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Piovo v. Stone

United States District Court, D. Nevada

March 9, 2015

JOSEPH EUGENE PIOVO, individually and as Beneficiary of the Vice Roy United Nations Credit and Commerce International Blind Trust, Plaintiff,
v.
ROBERT STONE; ANTONIETA TOVARGUZMAN; MERSCORP, INC.; CBSK FINANCIAL GROUP, INC.; U.S. BANK NATIONAL ASSOCIATION, AS TRUSTEE, SUCCESSOR IN INTEREST TO BANK OF AMERICA, NATIONAL ASSOCIATION AS SUCCESSOR BY MERGER TO LASALLE BANK NATIONAL ASSOCIATION AS TRUSTEE FOR CERTIFICATE HOLDERS OF BEAR STERNS ASSET BACKED SECURITIES I, LLC ASSET BACKED CERTIFICATES, SERIES 2006-HE8; AND ALL PERSONS CLAIMING BY, THROUGH OR UNDER SUCH PERSONS UNKNOWN CLAIMING ANY LEGAL OR EQUITABLE TITLE, ESTATE, LIEN OR INTEREST IN THE PROPERTY DESCRIBED IN THE COMPLAINT ADVERSE TO Plaintiff TITLE THERETO; Does 1-100, inclusive, Defendants.

ORDER DISMISSING CASE FOR LACK OF SUBJECT MATTER JURISDICTION (Dkt. ##75, 77, 81, 82, 102, 118)

ANDREW P. GORDON, District Judge.

Plaintiff Joseph Piovo filed this lawsuit alleging that defendants conspired to fraudulently take possession of his home. Piovo's original complaint asserted only state law claims, so I dismissed it.[1] Piovo has now filed a second amended complaint asserting against all defendants a single claim under 42 U.S.C. § 1982, which creates a private cause of action for racial discrimination related to housing. Defendants have filed a number of motions to dismiss Piovo's newest complaint, arguing, among other things, that Piovo has failed to allege sufficient facts to state a federal claim or standing.[2]

Defendants are correct. Piovo fails to allege any facts in support of a racial discrimination claim under § 1982, and I am unable to discern any other adequately-alleged federal claim in his complaint. Because the complaint does not contain allegations giving rise to diversity jurisdiction, and it does not contain allegations giving rise to a federal claim, I have no subject matter jurisdiction over this case.

Additionally, Piovo alleges insufficient facts to establish standing. Piovo has brought this suit as a beneficiary to a trust. Generally, beneficiaries do not have standing to sue for harms to the trust, and Piovo provides few allegations indicating he has suffered any cognizable harm. Piovo's lack of standing is another grounds for dismissal.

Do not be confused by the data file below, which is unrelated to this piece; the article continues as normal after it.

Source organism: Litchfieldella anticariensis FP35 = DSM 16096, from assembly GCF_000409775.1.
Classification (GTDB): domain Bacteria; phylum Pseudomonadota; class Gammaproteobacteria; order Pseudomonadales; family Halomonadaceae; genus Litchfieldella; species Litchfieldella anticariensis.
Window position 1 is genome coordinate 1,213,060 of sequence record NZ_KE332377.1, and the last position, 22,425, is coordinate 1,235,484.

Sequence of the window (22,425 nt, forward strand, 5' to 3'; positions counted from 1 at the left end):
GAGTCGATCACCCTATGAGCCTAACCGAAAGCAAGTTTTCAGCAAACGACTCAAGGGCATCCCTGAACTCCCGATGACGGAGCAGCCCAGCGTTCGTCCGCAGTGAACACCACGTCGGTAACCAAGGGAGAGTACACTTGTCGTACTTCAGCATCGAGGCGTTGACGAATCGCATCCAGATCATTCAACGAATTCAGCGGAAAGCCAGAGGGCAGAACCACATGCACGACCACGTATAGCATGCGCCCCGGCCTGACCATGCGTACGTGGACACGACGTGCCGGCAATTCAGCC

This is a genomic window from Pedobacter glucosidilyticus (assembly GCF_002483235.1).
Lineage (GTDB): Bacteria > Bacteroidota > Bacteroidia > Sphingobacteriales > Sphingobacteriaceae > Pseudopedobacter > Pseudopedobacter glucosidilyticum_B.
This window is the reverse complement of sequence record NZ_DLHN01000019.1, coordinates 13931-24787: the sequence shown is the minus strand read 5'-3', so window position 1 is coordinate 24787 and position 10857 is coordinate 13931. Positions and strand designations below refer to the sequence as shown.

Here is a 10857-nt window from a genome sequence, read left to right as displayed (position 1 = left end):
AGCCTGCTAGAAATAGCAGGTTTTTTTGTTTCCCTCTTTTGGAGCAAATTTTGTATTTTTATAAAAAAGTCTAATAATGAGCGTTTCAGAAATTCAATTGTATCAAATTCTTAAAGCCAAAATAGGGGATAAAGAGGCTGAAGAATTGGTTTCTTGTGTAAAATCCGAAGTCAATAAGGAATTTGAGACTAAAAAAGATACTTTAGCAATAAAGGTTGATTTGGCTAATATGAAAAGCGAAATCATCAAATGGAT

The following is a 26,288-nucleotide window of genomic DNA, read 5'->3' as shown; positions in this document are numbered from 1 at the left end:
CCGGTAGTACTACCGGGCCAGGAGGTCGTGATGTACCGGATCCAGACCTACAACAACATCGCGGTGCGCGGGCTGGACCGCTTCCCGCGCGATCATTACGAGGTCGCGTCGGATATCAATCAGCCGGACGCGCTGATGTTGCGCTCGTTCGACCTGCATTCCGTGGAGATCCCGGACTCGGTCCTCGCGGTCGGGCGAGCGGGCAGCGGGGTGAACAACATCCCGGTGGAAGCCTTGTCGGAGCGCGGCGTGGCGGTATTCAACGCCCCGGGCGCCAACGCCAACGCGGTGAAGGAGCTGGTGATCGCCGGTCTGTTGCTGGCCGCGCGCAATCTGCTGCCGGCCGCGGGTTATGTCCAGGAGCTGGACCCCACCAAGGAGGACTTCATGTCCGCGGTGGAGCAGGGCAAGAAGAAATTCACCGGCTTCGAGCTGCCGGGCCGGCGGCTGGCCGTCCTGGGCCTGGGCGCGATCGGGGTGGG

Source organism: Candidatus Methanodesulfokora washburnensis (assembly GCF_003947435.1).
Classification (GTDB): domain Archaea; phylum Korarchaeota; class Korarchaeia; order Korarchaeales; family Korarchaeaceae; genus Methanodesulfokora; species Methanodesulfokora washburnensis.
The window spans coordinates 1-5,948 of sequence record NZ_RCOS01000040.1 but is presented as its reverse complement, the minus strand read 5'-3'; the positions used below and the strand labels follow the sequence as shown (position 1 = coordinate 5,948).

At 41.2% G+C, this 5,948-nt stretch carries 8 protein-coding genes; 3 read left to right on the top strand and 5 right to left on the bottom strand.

Piovo has failed to adequately plead a federal claim despite being given three attempts, [3] and there is no reason to believe he has any valid federal claims to assert. I therefore grant defendants' motions to dismiss, and I do not grant Piovo leave to amend his complaint again.[4]

I. Legal Standard-Motion to Dismiss

A plaintiff must do two things in his complaint: (1) give the defendant fair notice of the basis for the court's jurisdiction, and (2) give the defendant fair notice of the factual basis of the claims asserted.[5]

A. Alleging sufficient facts to establish jurisdiction

"In this action, as in all actions before a federal court, the necessary and constitutional predicate for any decision is a determination that the court has jurisdiction-that is the power-to adjudicate the dispute."[6] The plaintiff is the party invoking the court's jurisdiction; as a result, the plaintiff bears the burden of proving that the case is properly in federal court.[7] Dismissal is appropriate if the complaint, considered in its entirety, fails to allege facts on its face that are sufficient to establish subject matter jurisdiction.[8] Subject matter jurisdiction exists either if the plaintiff alleges claims arising from federal law[9] or if the requirements of diversity are met.[10] Regardless of the arguments made by the parties, if I determine at any time that I lack subjectmatter jurisdiction I "must dismiss the action."[11]

B. Alleging sufficient facts to state a claim

In addition to providing sufficient allegations to support jurisdiction, a complaint must also provide "[a] short and plain statement of the claim showing that the pleader is entitled to relief."[12] While Rule 8 does not require detailed factual allegations, it demands "more than labels and conclusions" or a "formulaic recitation of the elements of a cause of action."[13] "Factual allegations must be enough to rise above the speculative level."[14] Thus, to survive a motion to dismiss, a complaint must contain sufficient factual matter to "state a claim to relief that is plausible on its face."[15]

In Iqbal, the Supreme Court clarified the two-step approach district courts are to apply when considering a motion to dismiss. First, the court must accept as true all well-pleaded factual allegations in the complaint; however, legal conclusions are not entitled to the assumption of truth.[16] Mere recitals of the elements of a cause of action, supported only by conclusory statements, do not suffice.[17] Second, the court must consider whether the factual allegations in the complaint allege a plausible claim for relief.[18] A claim is facially plausible when the complaint alleges facts that allow the court to draw a reasonable inference that the Defendant is liable for the alleged misconduct.[19] Where the complaint does not permit the court to infer more than the mere possibility of misconduct, the complaint has "alleged-but not shown-that the pleader is entitled to relief."[20] When the claims in a complaint have not crossed the line from conceivable to plausible, the complaint must be dismissed.[21]

II. DISCUSSION

Piovo alleges insufficient facts to establish either subject matter jurisdiction or standing. Either deficiency is ...


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